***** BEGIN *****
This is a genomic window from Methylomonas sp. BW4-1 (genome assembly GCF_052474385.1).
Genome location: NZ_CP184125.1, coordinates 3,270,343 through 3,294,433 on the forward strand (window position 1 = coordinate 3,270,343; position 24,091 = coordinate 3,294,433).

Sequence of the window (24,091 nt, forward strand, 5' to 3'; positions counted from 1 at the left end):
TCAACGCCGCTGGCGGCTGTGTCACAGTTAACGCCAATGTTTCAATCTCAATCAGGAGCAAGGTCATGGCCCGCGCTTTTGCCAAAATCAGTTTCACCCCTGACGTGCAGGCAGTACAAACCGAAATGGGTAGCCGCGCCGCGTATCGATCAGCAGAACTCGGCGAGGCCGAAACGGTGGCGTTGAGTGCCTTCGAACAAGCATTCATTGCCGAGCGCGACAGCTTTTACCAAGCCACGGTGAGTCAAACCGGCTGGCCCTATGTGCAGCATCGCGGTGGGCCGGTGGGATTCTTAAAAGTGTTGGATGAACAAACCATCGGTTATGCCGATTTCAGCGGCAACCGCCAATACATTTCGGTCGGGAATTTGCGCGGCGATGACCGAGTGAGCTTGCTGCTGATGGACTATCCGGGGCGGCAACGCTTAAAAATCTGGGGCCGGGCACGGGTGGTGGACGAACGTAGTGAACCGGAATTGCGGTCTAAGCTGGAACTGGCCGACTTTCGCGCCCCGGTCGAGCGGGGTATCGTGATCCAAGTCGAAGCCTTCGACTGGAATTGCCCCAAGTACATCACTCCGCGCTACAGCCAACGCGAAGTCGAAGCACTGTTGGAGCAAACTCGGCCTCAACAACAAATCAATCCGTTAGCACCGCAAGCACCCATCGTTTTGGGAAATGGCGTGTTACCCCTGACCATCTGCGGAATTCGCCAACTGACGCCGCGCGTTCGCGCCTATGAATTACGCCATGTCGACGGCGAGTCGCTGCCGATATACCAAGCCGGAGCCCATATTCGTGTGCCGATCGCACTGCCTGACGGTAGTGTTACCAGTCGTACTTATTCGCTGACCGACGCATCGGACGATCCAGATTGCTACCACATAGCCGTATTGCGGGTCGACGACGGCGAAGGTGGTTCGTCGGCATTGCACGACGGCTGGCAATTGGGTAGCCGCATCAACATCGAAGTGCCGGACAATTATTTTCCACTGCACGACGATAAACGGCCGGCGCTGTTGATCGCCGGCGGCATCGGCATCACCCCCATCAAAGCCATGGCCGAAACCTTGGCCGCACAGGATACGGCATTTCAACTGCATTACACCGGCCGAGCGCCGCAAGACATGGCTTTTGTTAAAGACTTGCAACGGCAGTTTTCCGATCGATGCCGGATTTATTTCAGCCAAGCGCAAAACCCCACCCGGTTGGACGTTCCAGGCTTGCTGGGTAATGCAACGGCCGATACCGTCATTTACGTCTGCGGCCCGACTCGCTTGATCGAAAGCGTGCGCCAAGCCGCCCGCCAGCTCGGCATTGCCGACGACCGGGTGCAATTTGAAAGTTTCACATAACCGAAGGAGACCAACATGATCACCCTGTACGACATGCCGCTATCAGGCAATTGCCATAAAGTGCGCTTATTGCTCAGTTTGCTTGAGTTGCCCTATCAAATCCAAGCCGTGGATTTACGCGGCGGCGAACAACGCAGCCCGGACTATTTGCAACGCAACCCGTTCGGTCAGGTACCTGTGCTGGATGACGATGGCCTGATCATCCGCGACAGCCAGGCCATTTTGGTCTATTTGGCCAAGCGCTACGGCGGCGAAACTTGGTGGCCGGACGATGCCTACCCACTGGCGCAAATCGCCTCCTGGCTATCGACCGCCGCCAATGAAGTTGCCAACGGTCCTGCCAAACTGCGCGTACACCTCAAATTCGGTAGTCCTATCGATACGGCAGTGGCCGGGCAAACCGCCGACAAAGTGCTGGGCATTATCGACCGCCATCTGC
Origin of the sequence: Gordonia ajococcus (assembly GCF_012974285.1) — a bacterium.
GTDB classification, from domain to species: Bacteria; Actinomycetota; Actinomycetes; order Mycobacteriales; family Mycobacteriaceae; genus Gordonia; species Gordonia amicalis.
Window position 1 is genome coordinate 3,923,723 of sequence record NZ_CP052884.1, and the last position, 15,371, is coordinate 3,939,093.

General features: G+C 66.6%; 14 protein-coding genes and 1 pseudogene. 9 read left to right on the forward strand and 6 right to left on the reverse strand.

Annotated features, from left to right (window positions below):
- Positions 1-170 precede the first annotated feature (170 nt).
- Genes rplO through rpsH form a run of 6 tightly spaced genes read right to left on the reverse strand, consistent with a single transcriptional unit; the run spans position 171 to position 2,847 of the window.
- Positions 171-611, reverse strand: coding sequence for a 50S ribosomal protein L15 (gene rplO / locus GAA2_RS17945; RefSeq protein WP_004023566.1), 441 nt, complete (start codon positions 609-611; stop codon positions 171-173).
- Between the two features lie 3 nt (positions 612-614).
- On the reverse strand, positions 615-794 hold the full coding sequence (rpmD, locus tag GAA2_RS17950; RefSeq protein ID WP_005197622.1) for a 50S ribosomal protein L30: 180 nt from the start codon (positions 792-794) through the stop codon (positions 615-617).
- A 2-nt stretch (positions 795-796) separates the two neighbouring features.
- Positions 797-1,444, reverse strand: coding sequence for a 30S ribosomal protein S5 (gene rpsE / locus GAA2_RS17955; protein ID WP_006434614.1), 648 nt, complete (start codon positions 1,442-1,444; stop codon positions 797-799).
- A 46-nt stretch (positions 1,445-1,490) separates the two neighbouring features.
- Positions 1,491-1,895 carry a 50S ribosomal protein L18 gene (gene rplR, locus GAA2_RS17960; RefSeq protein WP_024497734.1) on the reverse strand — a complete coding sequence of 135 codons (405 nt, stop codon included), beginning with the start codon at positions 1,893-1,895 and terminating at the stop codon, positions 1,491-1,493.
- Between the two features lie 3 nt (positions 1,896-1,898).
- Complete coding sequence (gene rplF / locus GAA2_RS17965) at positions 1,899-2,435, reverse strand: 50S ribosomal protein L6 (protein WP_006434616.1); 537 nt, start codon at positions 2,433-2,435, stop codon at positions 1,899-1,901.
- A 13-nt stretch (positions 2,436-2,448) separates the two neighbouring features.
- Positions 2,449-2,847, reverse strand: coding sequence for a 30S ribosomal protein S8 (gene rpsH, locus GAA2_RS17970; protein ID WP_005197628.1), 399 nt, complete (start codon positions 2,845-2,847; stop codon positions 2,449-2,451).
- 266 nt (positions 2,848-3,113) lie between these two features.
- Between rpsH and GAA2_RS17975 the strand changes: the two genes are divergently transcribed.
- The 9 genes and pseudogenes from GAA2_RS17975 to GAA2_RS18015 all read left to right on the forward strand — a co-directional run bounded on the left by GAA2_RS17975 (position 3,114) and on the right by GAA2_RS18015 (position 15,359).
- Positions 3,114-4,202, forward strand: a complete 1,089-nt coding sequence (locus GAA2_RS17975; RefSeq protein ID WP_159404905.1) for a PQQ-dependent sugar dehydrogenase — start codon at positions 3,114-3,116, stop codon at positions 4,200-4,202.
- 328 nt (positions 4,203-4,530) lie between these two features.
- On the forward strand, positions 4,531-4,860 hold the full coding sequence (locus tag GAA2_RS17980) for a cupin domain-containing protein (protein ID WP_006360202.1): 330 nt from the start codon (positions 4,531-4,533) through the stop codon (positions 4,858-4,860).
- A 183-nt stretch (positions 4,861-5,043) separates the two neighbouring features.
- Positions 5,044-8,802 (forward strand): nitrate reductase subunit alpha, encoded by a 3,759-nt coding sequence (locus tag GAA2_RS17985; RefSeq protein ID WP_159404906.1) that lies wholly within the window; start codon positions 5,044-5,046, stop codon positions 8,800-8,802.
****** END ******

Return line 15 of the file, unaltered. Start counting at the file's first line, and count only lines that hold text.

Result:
- A 2-nt stretch (positions 795-796) separates the two neighbouring features.